And Other Obvious Things

I feel like my sister and my husband dodge a lot of bullets on this blog.

So here’s a thing:

Once we went to New York for my sister’s high school graduation. We wander through the streets, past 42nd, down Broadway.

Suddenly my sister stopped and turned to us. “I get it! On Broadway! They say that because the theater is ON BROADWAY.”

My mother and I stared.

Later that afternoon we were wandering down one of the numbered streets (7th? 8th?) when suddenly she stopped again. “Oh! I get it afternoon. Because it’s AFTER noon.”

Yes, our school systems are stellar, why do you ask?

My sister is much, much smarter than me in a number of areas. Word derivation is not one of them.

This trip also happens to be why I have a mildly like/hate relationship with New York.

This was the summer of the big garbage strike. And we were there during the biggest heat wave of the summer…so walking down the street was sort of like basking in hot garbage soup.

Then, of course, it happened. The Blackout.

We got lucky and had gotten off the subway a few stops early to walk back to our hotel. Then we stopped for coffee. Then, lights out. This gave us the benefit of being trapped in neither the subway nor the elevator. People got trapped in both.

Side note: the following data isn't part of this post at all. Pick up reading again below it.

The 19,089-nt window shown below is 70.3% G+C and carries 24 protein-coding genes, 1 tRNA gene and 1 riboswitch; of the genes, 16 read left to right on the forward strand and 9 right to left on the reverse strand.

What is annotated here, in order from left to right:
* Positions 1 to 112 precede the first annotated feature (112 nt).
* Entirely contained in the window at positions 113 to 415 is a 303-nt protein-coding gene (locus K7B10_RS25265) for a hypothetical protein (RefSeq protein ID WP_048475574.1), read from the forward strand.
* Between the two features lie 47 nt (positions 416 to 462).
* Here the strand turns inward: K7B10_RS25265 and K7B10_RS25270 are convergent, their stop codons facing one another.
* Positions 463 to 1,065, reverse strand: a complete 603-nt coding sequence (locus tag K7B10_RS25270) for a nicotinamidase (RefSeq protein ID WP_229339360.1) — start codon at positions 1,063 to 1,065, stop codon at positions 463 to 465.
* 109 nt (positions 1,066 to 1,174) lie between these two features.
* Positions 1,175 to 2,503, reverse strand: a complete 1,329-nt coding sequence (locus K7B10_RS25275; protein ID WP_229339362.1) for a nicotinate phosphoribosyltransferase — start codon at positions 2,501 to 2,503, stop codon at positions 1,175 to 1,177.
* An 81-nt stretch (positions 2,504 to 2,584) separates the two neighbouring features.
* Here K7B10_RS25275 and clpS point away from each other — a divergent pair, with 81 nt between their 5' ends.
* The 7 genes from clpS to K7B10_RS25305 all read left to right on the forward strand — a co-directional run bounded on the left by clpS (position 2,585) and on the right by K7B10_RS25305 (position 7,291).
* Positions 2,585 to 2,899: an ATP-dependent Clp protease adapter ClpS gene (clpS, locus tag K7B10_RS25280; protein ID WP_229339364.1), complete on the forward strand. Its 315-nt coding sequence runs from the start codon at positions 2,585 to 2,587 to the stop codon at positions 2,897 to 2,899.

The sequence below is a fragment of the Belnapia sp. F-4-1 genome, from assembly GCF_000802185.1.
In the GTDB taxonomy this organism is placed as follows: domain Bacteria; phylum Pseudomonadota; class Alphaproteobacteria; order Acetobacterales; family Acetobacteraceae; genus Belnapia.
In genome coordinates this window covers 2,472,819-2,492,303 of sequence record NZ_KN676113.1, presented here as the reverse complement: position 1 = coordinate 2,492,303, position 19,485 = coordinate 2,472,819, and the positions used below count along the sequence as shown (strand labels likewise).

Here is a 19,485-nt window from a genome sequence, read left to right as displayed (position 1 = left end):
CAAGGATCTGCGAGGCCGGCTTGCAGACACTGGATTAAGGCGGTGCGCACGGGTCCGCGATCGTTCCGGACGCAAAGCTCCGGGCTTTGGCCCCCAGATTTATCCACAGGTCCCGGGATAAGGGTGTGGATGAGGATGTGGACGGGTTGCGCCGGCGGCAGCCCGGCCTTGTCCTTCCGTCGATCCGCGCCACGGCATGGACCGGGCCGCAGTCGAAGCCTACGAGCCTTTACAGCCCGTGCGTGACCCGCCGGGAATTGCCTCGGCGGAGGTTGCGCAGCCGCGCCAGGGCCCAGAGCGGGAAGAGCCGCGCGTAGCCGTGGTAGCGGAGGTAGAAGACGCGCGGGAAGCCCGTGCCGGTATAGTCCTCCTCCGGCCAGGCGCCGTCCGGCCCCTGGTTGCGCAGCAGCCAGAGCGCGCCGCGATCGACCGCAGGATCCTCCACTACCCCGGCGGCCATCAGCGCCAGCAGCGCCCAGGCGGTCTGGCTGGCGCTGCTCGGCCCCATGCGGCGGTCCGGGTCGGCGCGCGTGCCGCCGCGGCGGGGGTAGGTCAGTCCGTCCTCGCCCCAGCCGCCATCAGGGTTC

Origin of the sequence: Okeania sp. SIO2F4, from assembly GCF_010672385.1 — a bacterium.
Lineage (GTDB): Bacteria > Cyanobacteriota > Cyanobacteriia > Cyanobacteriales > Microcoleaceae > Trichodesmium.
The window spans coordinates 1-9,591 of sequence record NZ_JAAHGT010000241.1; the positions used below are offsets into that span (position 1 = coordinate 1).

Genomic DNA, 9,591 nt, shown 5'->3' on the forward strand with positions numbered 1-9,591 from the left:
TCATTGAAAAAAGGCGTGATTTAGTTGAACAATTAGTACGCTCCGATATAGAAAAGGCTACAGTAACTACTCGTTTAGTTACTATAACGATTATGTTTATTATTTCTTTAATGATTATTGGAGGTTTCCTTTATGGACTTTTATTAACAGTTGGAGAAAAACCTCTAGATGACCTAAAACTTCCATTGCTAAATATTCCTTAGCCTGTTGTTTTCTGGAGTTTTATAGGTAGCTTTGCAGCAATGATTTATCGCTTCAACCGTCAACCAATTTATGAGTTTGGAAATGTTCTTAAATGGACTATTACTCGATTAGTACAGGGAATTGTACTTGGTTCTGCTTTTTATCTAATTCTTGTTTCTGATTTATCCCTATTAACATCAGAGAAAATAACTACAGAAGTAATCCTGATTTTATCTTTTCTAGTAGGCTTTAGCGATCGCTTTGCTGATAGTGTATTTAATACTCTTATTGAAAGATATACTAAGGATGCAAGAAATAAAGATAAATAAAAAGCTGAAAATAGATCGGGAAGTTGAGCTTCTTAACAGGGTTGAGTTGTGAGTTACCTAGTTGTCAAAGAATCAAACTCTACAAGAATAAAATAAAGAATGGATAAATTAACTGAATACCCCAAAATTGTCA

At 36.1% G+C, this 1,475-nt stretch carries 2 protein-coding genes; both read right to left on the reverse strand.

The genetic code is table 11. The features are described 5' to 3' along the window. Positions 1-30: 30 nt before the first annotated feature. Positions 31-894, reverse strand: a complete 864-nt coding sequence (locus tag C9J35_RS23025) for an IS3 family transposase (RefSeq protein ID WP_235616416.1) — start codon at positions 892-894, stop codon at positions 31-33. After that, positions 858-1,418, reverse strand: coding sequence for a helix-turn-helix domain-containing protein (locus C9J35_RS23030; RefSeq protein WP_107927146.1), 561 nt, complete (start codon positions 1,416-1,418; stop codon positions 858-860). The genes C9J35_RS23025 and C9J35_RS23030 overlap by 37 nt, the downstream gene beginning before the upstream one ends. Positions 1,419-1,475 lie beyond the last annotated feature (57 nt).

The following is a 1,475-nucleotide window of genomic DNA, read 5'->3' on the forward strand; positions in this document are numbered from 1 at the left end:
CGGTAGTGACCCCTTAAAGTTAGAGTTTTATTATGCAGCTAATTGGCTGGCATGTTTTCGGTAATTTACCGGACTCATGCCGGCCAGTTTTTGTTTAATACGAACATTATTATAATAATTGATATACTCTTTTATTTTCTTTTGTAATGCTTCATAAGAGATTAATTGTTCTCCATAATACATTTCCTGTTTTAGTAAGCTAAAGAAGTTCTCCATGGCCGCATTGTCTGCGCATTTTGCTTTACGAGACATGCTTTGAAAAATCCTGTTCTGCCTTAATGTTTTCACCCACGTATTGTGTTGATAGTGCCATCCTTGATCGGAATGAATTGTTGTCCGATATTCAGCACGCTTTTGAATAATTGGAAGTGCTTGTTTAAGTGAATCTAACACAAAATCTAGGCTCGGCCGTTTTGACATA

Still, we sat nervously in our hotel lobby with no idea what was going on for about two hours. Cell phone signals were jammed. We were….scared.

When we realized we’d probably be fine, we were vaguely irritated. Then a lot irritated.

For instance, did you know that when your power goes out in a hotel, water no longer gets pumped up to the higher floors? Which means you can’t shower to get the stink of hot garbage soup off of you? OR FLUSH YOUR TOILET?

Yeah, 3 people in a room without being able to flush the toilet for nearly 24 hours is super fun.

However, it was a side of New York that few have ever seen. Bars were open by candlelight and there was much revelry and camraderie. Knowing that they were relatively safe but without options for lighted entertainment seemed to put the natives into a jolly mood.

Too bad I was 20 and with my mom or I bet I totally could have passed for legal in those candle lit bars.

Not that I would have tried.

Since then, every time I return to New York, I have very mixed feelings. I saw a side of the city that few have in those quiet, light less hours.

But I still get nervous that something atypical will happen while I’m there.

And I’m now convinced that the city always smells vaguely of hot garbage.